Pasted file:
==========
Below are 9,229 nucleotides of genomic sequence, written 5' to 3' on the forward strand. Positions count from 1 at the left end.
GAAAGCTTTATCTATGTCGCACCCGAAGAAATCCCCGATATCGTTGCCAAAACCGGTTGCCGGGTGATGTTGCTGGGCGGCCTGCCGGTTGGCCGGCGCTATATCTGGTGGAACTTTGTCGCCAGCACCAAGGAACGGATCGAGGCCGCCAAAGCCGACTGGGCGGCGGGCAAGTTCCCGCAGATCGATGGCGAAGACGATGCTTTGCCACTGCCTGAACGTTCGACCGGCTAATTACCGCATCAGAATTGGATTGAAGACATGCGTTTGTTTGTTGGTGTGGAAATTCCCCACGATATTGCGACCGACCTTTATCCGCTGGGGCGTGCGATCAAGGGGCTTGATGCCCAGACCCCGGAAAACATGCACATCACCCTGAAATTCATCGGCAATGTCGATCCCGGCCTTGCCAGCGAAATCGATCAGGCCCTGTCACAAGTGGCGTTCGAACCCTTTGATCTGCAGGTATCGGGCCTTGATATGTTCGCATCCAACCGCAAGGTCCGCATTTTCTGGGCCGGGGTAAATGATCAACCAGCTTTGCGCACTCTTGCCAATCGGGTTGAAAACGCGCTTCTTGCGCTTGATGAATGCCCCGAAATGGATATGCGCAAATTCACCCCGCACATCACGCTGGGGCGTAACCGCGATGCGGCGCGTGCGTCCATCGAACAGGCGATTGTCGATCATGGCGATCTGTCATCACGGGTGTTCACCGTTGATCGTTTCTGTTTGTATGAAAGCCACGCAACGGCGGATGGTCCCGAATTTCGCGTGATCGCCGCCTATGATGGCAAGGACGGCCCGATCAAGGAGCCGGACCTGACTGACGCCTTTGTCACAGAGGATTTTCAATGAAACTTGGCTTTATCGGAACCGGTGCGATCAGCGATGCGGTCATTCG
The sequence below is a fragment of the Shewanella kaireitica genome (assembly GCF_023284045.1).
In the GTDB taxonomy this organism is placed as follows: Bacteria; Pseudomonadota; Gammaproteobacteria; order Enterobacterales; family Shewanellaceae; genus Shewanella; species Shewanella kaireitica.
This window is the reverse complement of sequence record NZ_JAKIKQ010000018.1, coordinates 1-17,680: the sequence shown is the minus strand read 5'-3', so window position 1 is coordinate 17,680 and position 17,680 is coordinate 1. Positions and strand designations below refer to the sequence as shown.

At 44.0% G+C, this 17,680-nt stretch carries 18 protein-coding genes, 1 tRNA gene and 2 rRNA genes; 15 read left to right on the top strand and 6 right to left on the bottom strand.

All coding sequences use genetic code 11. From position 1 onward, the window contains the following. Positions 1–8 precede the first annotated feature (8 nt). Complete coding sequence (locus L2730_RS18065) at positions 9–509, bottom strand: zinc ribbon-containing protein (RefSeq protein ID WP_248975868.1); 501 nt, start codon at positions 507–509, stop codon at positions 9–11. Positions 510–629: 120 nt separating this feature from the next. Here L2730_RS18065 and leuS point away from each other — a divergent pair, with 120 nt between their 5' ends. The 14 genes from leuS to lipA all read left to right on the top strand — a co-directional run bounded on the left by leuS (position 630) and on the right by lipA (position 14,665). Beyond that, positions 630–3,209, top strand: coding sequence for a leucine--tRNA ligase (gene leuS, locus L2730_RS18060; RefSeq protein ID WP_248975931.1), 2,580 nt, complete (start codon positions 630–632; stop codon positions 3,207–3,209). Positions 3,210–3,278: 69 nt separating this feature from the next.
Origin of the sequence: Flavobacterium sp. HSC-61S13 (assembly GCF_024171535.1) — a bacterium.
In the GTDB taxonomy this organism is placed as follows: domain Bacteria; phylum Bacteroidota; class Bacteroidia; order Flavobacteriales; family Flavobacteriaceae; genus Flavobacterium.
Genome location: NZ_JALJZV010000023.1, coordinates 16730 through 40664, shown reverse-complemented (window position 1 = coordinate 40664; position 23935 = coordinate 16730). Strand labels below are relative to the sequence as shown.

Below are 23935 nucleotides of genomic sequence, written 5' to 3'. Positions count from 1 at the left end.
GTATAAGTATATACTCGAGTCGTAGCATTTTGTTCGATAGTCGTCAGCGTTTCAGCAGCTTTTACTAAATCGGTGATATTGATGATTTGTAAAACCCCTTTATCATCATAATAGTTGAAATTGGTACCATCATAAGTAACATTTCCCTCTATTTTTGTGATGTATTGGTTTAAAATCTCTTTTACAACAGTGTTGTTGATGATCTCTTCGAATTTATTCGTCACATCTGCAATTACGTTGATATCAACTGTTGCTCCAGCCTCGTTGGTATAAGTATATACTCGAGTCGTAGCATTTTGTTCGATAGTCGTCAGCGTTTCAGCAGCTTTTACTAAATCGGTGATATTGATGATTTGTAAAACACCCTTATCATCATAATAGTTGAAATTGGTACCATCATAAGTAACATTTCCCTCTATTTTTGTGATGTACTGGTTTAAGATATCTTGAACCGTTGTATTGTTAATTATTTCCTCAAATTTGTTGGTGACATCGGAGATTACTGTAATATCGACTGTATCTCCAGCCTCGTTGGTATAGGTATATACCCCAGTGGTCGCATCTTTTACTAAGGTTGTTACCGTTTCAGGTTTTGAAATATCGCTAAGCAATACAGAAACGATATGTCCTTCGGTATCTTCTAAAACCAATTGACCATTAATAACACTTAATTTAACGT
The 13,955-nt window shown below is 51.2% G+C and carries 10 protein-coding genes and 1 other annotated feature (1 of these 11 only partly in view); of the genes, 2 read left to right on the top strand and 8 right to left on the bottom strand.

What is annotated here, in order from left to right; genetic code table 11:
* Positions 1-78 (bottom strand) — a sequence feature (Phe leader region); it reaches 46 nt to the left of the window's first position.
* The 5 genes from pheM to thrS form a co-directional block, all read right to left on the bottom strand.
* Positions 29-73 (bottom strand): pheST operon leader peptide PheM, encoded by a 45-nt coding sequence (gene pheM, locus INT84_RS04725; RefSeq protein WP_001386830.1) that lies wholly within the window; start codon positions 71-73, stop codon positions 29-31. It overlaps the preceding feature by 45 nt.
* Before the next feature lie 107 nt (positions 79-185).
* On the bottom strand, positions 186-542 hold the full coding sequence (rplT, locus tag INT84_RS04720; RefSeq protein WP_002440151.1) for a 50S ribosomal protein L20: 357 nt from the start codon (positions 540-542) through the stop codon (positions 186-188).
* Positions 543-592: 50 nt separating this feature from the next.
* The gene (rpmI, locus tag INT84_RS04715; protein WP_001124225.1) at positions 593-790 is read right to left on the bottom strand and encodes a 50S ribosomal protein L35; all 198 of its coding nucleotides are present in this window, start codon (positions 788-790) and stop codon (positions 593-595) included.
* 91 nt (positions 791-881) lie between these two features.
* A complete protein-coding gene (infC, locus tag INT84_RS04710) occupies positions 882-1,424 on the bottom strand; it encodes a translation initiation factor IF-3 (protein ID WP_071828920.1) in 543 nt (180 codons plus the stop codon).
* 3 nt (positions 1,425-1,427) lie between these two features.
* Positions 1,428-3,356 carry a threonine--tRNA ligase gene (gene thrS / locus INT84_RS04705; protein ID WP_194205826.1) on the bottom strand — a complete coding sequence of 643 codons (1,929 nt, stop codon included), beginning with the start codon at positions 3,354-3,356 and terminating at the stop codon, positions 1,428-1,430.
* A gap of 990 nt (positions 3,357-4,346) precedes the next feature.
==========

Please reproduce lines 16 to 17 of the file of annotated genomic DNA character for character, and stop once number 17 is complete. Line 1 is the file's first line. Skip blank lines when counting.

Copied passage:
* The 5 genes from pheM to thrS form a co-directional block, all read right to left on the bottom strand.
* Positions 29-73 (bottom strand): pheST operon leader peptide PheM, encoded by a 45-nt coding sequence (gene pheM, locus INT84_RS04725; RefSeq protein WP_001386830.1) that lies wholly within the window; start codon positions 71-73, stop codon positions 29-31. It overlaps the preceding feature by 45 nt.